Paper

q-is-for-the-queen-of-hearts

Q is for the Queen of Hearts

I really love paper. It’s so important to how a drawing comes out and I have been spending some time working on a few different types of paper to find out how different the results can be.  I like different types  for different reasons.  The smoother paper is great for a drawing with a smooth and bright finish and the blending of the pencil is cleaner, however it doesn’t allow for too much layering as it doesn’t have enough tooth for the pencils pigment to grip to. A rougher paper has an interesting texture that can work with the drawing. It allows a lot of layering which is good for building up colour depth – the colour is not flat and colours in the lower layers provide a deeper finish so the drawing looks vibrant and less flat.

p-is-for-pinocchio

P is for Pinocchio

The Queens of Hearts was made on 200g/m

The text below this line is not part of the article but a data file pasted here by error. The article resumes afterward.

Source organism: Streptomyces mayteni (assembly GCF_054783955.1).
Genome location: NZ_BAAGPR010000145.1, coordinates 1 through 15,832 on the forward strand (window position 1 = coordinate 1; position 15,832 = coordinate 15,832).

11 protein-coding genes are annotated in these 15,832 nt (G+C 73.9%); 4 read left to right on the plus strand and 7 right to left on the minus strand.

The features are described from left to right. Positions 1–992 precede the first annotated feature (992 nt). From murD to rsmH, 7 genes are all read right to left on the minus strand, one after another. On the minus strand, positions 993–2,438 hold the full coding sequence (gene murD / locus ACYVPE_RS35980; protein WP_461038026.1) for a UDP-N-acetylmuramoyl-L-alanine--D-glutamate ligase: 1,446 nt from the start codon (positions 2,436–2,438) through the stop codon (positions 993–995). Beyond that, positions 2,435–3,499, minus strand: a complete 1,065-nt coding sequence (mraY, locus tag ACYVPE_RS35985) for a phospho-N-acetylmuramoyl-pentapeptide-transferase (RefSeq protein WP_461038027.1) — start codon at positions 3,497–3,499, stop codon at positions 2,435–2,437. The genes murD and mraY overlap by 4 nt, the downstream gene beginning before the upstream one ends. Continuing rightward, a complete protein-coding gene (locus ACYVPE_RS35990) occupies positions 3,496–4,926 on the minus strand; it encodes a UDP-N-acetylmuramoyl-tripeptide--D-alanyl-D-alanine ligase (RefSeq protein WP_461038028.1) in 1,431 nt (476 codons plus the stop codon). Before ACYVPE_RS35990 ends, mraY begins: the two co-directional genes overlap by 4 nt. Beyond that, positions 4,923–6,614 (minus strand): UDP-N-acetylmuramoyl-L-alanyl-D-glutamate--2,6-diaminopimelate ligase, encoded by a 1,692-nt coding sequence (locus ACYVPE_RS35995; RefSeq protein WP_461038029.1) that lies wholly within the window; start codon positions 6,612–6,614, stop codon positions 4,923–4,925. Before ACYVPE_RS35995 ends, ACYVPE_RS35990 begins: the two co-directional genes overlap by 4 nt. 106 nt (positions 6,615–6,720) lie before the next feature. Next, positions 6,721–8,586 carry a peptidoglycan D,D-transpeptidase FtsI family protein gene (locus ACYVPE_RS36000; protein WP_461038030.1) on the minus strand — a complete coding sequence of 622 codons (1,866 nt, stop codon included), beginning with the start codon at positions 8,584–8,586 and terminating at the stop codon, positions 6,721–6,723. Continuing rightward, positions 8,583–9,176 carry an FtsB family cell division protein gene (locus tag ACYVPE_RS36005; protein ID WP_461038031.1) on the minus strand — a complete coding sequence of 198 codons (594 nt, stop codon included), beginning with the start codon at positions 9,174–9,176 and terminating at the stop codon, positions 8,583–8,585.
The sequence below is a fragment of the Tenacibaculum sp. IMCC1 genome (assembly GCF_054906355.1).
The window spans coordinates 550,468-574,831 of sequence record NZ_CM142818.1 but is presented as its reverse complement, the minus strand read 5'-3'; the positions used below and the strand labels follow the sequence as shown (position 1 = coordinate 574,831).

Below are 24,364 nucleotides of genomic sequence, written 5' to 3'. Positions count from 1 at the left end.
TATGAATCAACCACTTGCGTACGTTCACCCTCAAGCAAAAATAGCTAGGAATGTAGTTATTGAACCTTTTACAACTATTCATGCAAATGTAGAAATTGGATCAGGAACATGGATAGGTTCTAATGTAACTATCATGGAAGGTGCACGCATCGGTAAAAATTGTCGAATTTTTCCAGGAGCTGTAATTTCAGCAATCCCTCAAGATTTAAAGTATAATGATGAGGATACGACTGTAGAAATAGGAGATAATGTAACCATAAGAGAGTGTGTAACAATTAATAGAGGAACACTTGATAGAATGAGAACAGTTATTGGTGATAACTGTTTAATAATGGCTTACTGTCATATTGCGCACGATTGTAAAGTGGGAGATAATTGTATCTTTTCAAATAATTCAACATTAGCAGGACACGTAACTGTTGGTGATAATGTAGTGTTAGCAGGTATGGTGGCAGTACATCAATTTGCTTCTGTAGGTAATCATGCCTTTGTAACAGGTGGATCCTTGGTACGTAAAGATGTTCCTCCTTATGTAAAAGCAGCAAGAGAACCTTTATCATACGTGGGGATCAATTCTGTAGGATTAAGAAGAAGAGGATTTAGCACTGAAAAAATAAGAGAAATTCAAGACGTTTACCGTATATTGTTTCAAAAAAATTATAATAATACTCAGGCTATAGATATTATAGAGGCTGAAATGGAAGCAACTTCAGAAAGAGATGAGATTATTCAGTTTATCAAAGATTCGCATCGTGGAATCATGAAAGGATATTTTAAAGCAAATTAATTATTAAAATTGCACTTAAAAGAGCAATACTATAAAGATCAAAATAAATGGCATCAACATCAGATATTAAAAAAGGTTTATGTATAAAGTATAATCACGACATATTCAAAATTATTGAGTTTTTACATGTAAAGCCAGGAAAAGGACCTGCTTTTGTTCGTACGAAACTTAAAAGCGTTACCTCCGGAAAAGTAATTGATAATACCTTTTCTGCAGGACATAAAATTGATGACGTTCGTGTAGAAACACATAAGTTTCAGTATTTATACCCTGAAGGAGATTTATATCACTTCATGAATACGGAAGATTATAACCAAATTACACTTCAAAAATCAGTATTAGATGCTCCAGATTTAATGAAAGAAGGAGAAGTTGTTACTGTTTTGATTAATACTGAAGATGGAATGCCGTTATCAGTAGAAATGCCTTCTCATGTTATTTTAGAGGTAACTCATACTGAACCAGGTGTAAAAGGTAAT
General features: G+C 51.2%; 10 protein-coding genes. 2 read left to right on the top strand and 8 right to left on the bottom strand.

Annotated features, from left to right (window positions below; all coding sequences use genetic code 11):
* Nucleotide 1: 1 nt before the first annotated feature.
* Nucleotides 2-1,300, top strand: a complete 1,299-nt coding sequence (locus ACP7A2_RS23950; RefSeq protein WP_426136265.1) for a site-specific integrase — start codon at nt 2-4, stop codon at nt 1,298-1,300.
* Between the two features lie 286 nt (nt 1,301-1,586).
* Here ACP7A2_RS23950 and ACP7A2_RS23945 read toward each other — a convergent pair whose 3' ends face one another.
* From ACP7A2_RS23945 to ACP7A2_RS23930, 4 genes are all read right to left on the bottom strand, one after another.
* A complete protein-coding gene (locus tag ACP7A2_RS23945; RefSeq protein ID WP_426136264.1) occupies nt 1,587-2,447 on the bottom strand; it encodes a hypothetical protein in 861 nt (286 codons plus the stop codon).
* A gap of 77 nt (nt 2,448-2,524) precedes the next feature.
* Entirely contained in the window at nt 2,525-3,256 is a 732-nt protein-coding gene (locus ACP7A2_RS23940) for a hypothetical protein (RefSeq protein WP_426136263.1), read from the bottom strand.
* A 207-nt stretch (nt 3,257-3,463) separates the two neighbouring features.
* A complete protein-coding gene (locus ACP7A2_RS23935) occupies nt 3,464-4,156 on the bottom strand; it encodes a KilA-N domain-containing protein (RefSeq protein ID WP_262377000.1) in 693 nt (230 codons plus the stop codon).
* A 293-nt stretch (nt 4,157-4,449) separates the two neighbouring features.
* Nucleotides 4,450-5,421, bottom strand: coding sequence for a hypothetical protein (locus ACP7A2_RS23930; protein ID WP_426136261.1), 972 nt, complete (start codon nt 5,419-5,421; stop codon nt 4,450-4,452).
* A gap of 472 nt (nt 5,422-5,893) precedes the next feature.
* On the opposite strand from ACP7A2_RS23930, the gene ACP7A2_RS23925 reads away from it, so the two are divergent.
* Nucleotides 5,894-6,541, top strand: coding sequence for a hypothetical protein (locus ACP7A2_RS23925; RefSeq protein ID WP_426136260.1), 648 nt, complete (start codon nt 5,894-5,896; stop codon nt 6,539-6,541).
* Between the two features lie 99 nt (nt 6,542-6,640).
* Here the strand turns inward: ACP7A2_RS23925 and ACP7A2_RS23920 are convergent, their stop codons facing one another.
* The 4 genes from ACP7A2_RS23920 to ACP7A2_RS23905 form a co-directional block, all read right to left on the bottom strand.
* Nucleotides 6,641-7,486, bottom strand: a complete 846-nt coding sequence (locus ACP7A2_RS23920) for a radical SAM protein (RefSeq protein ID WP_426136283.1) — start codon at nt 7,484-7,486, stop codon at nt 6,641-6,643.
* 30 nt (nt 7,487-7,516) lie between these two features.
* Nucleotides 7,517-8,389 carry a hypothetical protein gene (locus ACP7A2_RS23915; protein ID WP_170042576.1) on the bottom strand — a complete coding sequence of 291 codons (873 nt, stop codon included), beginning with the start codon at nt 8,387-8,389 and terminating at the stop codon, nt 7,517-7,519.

Pinocchio was made on smooth 140g/m

Rapunzel was made on printer paper and she suffered badly for it!

r-is-for-rapunzel

R is for Rapunzel

Rapunzel is a mess – the drawing became damaged very easily as I needed to erase and rework an area – this paper does not take a lot of abuse. It was harder to build up layers of pigment, too.  I got quite angry with it, actually! However, I have learned something important. If you run out of your nice paper don’t be lazy and go to the damn shop!

All of these drawings were made for the Twitter challenge I joined. Previous drawings are here – creatures

Tooth – texture, rough or smooth – the more tooth the paper has the rougher the texture; the less tooth, the paper is smoother.

http://helloartsy.com/how-to-choose-quality-drawing-paper/

Bibliography and inspiration

http://helloartsy.com/how-to-choose-quality-drawing-paper/

ImagineFX Future Publishing

500 Manga Villains and Heroes, Yishan Studio, 2010

Pride and Prejudice and Zombies: The Graphic Novel, Austen, J. and Grahame-Smityh, S., Titan Books, 2009.

Martin, Justin.,  Poses for Artists, Vol. 2, Standing Poses, Eagel Ink Factory, Justin Martin, 2016

Music I listened to

The Birthday Massacre – Superstition (I am addicted to this album – 3 weeks and counting!)

Advertisements

Red

l-is-for-little-red-riding-hood

Little Red Riding Hood